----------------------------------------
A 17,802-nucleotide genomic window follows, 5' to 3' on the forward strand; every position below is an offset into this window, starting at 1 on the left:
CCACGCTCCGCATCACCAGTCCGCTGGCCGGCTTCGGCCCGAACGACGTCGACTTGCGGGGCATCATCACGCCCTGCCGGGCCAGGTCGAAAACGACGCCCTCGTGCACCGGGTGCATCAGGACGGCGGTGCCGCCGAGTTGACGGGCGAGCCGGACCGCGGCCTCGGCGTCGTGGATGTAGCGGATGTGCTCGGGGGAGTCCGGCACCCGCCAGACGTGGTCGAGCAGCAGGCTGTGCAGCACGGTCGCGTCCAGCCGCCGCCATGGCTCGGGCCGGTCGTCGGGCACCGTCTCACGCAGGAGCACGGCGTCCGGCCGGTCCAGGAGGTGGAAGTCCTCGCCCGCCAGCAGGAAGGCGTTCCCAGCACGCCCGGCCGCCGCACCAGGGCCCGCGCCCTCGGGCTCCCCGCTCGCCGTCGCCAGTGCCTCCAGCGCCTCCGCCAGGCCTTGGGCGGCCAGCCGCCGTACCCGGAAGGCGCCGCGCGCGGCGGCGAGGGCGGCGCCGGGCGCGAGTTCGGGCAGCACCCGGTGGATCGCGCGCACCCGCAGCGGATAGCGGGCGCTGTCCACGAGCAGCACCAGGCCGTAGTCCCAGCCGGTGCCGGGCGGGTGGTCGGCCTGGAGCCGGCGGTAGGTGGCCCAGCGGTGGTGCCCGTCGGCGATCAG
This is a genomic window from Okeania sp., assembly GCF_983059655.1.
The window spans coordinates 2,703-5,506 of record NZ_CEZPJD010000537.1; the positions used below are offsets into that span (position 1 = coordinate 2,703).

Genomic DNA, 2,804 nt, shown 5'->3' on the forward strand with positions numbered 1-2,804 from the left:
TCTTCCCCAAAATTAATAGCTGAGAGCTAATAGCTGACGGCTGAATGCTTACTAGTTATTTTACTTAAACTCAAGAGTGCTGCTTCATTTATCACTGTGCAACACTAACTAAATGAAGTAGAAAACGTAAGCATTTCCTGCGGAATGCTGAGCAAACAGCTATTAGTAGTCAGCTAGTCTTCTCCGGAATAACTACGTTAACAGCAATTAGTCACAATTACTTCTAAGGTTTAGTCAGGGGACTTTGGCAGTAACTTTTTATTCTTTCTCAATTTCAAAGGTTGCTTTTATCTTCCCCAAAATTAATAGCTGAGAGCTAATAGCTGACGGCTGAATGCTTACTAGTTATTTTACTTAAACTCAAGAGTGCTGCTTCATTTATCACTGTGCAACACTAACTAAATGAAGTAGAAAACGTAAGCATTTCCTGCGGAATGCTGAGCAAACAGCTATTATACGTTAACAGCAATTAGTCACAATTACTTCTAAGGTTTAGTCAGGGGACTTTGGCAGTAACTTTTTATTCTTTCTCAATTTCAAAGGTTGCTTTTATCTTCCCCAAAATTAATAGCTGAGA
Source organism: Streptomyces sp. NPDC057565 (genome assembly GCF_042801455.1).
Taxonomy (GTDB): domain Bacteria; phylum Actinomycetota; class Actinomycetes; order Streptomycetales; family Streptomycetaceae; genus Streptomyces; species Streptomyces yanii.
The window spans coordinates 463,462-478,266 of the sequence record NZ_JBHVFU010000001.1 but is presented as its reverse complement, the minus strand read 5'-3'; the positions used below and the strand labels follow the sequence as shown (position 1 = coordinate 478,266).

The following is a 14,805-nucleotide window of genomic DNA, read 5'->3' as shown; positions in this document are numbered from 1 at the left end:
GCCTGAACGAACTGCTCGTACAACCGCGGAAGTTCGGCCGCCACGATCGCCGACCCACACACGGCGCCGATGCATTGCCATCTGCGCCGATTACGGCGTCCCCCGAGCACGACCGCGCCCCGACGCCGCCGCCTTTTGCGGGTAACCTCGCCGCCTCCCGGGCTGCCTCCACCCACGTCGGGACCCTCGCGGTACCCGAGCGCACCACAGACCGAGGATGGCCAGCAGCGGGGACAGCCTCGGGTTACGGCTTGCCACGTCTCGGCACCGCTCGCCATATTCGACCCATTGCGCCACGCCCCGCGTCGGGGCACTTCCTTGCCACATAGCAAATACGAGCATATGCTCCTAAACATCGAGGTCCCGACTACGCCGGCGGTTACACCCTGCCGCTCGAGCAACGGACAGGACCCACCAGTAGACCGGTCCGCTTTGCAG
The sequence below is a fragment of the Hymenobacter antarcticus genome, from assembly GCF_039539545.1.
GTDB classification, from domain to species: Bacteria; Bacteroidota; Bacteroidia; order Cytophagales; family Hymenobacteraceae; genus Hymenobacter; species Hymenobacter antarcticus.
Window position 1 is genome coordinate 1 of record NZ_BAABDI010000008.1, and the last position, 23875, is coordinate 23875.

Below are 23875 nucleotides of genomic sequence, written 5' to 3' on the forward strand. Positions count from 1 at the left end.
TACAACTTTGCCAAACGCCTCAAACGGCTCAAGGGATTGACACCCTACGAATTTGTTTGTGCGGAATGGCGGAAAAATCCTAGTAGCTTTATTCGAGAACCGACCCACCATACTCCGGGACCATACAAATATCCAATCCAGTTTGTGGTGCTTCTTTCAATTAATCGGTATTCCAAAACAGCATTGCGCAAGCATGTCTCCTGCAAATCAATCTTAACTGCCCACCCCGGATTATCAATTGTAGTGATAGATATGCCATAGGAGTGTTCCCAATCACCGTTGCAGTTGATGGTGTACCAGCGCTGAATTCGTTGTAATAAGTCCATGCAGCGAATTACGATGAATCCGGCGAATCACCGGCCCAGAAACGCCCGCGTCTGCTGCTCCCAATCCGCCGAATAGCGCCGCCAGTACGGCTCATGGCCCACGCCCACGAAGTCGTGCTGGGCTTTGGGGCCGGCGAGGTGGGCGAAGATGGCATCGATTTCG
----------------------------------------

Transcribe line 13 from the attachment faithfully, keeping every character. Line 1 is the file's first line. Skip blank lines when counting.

GTDB classification, from domain to species: Bacteria; Bacteroidota; Bacteroidia; order Cytophagales; family Hymenobacteraceae; genus Hymenobacter; species Hymenobacter antarcticus.